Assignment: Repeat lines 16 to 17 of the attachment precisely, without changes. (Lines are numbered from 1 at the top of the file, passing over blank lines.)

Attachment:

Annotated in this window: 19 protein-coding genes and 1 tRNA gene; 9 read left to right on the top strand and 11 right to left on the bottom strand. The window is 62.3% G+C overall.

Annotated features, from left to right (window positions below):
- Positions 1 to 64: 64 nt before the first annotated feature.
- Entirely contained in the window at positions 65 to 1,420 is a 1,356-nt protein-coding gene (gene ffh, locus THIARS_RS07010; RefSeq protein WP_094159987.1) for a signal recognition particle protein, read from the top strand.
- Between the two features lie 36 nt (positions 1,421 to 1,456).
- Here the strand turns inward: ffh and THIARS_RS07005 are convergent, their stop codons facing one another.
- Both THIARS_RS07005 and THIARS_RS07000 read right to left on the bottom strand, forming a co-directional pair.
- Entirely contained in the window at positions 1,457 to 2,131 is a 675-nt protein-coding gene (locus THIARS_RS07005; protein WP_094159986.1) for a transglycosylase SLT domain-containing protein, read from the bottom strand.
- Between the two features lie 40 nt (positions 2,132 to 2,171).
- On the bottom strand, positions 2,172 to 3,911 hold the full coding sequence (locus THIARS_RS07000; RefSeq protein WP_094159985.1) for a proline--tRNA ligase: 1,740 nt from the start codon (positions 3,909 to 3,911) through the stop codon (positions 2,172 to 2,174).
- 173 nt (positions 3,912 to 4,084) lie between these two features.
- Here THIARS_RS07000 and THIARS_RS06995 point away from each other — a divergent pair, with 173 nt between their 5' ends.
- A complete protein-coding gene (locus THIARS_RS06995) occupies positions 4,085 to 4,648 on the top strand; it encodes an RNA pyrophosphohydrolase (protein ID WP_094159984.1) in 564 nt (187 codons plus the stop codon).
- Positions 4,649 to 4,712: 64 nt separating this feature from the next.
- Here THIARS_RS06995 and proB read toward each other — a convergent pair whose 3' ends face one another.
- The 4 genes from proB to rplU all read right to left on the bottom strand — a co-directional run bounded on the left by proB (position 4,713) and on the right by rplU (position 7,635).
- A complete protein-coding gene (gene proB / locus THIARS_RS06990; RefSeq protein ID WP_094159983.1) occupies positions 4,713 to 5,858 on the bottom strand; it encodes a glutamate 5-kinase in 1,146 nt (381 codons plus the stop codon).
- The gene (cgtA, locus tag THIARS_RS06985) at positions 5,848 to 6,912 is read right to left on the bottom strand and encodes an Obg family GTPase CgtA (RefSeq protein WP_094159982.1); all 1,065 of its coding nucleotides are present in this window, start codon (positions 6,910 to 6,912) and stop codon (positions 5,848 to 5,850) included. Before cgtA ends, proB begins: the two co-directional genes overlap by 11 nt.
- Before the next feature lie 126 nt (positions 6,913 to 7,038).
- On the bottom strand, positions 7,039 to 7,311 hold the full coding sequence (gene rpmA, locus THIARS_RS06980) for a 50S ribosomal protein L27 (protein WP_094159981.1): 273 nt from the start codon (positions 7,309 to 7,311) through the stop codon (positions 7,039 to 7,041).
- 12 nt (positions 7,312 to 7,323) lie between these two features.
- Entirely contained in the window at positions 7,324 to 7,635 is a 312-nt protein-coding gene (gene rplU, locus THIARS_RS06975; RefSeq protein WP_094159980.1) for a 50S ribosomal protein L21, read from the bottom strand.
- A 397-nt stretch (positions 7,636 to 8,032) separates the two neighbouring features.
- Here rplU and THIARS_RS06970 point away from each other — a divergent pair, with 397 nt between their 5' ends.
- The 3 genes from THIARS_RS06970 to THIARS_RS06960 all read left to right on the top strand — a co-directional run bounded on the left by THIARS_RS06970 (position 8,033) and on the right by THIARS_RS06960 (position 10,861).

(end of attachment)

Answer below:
- The 4 genes from proB to rplU all read right to left on the bottom strand — a co-directional run bounded on the left by proB (position 4,713) and on the right by rplU (position 7,635).
- A complete protein-coding gene (gene proB / locus THIARS_RS06990; RefSeq protein ID WP_094159983.1) occupies positions 4,713 to 5,858 on the bottom strand; it encodes a glutamate 5-kinase in 1,146 nt (381 codons plus the stop codon).